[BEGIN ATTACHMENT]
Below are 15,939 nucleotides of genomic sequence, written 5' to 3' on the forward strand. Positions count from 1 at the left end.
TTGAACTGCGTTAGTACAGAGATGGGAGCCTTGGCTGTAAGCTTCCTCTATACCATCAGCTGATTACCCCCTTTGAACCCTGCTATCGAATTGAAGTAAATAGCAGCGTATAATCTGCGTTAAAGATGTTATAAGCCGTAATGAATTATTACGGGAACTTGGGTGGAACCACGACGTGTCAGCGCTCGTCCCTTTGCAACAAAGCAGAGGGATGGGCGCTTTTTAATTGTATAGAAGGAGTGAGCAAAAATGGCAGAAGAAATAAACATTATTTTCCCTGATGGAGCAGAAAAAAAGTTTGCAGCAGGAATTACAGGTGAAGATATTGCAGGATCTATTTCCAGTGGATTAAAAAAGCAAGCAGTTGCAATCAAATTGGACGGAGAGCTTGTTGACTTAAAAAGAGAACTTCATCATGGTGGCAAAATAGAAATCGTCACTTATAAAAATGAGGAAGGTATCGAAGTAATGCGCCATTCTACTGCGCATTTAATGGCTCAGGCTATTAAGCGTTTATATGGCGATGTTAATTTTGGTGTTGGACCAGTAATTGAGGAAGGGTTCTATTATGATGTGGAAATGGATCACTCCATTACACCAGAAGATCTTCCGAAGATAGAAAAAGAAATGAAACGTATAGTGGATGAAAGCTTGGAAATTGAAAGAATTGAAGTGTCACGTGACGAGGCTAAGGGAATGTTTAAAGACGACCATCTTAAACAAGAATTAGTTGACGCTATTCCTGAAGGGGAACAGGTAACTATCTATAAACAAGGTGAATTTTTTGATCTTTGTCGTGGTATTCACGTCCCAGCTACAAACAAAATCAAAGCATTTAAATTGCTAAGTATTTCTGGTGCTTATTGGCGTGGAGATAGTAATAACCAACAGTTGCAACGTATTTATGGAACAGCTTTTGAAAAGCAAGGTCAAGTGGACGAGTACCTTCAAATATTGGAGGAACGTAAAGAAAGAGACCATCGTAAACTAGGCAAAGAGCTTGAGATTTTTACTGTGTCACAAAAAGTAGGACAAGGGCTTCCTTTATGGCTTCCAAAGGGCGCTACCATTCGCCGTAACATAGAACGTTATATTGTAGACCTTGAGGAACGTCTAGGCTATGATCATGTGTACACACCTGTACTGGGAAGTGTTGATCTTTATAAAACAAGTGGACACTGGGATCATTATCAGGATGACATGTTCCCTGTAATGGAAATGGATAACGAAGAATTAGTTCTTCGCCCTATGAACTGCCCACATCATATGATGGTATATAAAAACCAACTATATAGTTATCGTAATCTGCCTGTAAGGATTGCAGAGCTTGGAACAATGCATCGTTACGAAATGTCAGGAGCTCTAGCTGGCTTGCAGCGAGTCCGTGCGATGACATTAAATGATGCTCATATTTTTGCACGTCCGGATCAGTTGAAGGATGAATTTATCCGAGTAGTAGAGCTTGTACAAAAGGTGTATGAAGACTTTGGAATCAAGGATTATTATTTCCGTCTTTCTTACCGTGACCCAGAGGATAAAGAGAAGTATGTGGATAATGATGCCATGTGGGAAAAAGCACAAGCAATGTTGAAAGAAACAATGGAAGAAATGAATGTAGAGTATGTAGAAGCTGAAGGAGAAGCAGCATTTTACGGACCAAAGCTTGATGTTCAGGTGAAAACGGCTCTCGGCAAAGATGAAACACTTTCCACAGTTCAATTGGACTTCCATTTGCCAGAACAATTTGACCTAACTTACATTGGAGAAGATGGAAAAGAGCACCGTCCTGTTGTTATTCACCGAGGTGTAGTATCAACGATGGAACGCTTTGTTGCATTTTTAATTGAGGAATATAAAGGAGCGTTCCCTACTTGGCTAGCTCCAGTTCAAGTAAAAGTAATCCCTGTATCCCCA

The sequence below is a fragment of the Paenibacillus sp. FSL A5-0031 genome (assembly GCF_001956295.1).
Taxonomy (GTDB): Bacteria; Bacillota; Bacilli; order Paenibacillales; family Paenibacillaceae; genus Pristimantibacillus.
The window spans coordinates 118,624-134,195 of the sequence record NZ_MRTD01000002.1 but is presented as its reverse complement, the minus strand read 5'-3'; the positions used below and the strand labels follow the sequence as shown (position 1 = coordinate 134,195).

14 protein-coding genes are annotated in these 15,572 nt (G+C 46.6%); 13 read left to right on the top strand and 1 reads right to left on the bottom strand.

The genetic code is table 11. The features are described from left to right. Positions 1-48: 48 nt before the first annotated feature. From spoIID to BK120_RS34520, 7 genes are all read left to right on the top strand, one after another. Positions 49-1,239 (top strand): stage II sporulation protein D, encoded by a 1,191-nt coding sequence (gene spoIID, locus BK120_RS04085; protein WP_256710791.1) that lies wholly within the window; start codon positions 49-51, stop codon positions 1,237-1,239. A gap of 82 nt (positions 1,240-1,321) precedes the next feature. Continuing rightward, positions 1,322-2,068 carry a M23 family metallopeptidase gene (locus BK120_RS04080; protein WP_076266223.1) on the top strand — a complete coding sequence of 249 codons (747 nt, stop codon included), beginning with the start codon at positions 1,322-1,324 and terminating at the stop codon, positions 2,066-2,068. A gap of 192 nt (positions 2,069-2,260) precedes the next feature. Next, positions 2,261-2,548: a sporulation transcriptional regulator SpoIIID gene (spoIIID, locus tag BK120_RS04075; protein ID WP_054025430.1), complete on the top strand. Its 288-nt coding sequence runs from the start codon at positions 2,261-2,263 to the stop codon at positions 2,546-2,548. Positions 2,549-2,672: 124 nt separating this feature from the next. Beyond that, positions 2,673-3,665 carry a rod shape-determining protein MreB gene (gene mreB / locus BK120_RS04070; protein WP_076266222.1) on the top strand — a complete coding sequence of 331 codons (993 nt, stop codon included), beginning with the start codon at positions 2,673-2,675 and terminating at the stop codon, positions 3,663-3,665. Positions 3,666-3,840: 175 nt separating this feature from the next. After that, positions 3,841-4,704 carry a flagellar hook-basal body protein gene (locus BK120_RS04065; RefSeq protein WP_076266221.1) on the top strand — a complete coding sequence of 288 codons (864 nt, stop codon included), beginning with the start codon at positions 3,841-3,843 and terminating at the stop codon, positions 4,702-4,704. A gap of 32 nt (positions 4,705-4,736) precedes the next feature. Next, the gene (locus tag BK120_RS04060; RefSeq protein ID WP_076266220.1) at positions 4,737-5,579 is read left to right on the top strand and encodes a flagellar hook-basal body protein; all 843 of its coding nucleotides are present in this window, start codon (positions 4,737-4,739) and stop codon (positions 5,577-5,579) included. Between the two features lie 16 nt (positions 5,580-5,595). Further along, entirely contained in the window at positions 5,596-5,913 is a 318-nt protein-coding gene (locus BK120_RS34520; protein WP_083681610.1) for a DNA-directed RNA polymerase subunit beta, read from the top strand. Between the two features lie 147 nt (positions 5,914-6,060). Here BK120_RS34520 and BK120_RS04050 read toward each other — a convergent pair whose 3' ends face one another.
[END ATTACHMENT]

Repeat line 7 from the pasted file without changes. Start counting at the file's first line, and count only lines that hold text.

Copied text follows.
The genetic code is table 11. The features are described from left to right. Positions 1-48: 48 nt before the first annotated feature. From spoIID to BK120_RS34520, 7 genes are all read left to right on the top strand, one after another. Positions 49-1,239 (top strand): stage II sporulation protein D, encoded by a 1,191-nt coding sequence (gene spoIID, locus BK120_RS04085; protein WP_256710791.1) that lies wholly within the window; start codon positions 49-51, stop codon positions 1,237-1,239. A gap of 82 nt (positions 1,240-1,321) precedes the next feature. Continuing rightward, positions 1,322-2,068 carry a M23 family metallopeptidase gene (locus BK120_RS04080; protein WP_076266223.1) on the top strand — a complete coding sequence of 249 codons (747 nt, stop codon included), beginning with the start codon at positions 1,322-1,324 and terminating at the stop codon, positions 2,066-2,068. A gap of 192 nt (positions 2,069-2,260) precedes the next feature. Next, positions 2,261-2,548: a sporulation transcriptional regulator SpoIIID gene (spoIIID, locus tag BK120_RS04075; protein ID WP_054025430.1), complete on the top strand. Its 288-nt coding sequence runs from the start codon at positions 2,261-2,263 to the stop codon at positions 2,546-2,548. Positions 2,549-2,672: 124 nt separating this feature from the next. Beyond that, positions 2,673-3,665 carry a rod shape-determining protein MreB gene (gene mreB / locus BK120_RS04070; protein WP_076266222.1) on the top strand — a complete coding sequence of 331 codons (993 nt, stop codon included), beginning with the start codon at positions 2,673-2,675 and terminating at the stop codon, positions 3,663-3,665. Positions 3,666-3,840: 175 nt separating this feature from the next. After that, positions 3,841-4,704 carry a flagellar hook-basal body protein gene (locus BK120_RS04065; RefSeq protein WP_076266221.1) on the top strand — a complete coding sequence of 288 codons (864 nt, stop codon included), beginning with the start codon at positions 3,841-3,843 and terminating at the stop codon, positions 4,702-4,704. A gap of 32 nt (positions 4,705-4,736) precedes the next feature. Next, the gene (locus tag BK120_RS04060; RefSeq protein ID WP_076266220.1) at positions 4,737-5,579 is read left to right on the top strand and encodes a flagellar hook-basal body protein; all 843 of its coding nucleotides are present in this window, start codon (positions 4,737-4,739) and stop codon (positions 5,577-5,579) included. Between the two features lie 16 nt (positions 5,580-5,595). Further along, entirely contained in the window at positions 5,596-5,913 is a 318-nt protein-coding gene (locus BK120_RS34520; protein WP_083681610.1) for a DNA-directed RNA polymerase subunit beta, read from the top strand. Between the two features lie 147 nt (positions 5,914-6,060). Here BK120_RS34520 and BK120_RS04050 read toward each other — a convergent pair whose 3' ends face one another.